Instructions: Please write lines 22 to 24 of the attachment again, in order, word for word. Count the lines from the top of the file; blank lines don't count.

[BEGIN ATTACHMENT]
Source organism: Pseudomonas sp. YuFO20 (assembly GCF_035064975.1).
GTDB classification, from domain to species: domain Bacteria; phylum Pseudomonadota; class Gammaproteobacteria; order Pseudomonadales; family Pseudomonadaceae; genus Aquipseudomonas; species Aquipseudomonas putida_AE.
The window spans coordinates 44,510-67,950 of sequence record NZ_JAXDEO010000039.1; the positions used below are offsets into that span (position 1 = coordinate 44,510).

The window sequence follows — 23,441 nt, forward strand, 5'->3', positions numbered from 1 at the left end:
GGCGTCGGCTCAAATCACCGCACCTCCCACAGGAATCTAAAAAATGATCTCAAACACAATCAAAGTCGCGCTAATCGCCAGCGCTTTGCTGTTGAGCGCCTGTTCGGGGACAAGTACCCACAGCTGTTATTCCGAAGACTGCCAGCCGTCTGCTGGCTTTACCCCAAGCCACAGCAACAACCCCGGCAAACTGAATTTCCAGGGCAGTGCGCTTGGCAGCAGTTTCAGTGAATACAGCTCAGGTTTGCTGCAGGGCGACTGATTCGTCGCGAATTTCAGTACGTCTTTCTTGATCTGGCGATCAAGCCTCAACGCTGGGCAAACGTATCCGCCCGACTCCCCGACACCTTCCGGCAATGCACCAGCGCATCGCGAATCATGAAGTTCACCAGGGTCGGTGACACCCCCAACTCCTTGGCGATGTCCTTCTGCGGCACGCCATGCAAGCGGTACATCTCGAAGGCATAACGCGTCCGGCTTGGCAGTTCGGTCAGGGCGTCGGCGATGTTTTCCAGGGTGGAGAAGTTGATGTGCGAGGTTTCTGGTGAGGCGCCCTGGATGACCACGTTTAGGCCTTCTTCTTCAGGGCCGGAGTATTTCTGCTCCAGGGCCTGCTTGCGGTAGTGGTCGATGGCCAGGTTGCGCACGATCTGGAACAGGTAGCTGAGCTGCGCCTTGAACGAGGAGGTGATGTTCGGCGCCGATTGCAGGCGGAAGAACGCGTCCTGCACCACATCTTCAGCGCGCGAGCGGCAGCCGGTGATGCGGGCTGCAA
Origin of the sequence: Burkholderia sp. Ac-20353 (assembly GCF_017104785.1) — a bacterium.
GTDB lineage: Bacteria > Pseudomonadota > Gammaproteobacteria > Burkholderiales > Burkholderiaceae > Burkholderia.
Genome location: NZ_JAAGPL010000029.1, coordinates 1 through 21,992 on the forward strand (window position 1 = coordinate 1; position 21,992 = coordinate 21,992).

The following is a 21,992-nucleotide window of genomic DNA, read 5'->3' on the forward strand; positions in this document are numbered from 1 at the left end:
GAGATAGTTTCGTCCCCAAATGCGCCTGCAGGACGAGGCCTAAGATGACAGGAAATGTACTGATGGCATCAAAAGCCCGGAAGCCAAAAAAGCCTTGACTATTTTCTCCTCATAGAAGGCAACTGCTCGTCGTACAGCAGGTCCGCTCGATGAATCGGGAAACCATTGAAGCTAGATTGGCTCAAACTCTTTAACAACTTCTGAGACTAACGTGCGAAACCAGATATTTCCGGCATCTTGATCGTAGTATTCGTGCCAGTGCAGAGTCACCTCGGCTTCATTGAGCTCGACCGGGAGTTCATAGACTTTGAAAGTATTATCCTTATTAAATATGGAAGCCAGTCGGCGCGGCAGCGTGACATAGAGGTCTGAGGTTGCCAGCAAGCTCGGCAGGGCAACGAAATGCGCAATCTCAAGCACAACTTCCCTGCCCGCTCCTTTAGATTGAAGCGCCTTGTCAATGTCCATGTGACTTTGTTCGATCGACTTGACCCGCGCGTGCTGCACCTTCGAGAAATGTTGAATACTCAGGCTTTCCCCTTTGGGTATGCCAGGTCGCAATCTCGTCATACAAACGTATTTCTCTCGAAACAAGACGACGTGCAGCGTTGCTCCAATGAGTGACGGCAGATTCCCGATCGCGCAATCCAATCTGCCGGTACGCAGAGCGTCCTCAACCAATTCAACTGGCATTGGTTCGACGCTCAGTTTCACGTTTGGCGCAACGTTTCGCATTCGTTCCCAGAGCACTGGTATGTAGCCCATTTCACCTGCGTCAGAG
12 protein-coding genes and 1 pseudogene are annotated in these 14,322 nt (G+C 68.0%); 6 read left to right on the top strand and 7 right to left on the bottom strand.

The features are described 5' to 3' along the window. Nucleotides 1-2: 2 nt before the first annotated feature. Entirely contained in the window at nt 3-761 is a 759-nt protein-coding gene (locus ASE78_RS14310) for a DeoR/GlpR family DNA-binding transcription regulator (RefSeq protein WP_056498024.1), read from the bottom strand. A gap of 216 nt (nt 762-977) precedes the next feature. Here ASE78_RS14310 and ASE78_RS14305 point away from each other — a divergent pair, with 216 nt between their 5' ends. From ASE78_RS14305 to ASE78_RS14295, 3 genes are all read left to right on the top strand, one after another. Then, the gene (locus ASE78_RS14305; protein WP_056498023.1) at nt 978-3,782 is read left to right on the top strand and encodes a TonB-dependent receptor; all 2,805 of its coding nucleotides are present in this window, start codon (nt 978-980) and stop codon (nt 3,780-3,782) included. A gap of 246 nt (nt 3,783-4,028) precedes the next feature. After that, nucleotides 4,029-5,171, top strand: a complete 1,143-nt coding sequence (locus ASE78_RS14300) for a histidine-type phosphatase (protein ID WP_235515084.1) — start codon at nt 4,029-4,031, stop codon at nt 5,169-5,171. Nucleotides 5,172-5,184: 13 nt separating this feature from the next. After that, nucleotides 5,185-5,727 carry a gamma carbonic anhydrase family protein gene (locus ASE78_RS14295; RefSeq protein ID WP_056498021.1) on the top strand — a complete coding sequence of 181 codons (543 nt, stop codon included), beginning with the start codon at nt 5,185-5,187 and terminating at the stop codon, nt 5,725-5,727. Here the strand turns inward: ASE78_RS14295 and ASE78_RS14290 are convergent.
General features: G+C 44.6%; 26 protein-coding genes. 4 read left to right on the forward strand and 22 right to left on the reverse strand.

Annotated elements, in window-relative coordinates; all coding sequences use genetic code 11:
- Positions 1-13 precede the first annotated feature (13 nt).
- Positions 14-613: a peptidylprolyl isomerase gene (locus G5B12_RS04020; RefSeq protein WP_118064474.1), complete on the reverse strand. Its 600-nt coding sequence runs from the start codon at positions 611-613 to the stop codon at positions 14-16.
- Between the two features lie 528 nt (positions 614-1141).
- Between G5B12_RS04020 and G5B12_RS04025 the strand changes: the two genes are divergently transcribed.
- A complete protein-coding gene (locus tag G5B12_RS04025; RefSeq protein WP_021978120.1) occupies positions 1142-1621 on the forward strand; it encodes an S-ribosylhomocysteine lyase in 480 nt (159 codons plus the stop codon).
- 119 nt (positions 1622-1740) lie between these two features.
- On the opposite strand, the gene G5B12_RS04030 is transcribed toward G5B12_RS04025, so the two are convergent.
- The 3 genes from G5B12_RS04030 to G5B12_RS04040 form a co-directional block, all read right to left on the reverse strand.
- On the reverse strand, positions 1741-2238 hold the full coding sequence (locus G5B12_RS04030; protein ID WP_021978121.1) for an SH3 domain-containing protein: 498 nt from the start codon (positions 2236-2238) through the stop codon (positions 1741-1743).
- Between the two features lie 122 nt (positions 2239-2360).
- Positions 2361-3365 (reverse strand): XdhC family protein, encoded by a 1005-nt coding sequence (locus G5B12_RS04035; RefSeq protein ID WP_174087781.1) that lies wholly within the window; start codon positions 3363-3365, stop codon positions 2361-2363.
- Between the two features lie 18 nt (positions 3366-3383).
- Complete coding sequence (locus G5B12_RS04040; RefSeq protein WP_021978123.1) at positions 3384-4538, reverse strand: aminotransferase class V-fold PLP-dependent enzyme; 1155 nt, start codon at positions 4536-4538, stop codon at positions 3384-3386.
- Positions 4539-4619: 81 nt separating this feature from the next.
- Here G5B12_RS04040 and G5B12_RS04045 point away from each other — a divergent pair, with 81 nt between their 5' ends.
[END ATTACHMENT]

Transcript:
- The 3 genes from G5B12_RS04030 to G5B12_RS04040 form a co-directional block, all read right to left on the reverse strand.
- On the reverse strand, positions 1741-2238 hold the full coding sequence (locus G5B12_RS04030; protein ID WP_021978121.1) for an SH3 domain-containing protein: 498 nt from the start codon (positions 2236-2238) through the stop codon (positions 1741-1743).
- Between the two features lie 122 nt (positions 2239-2360).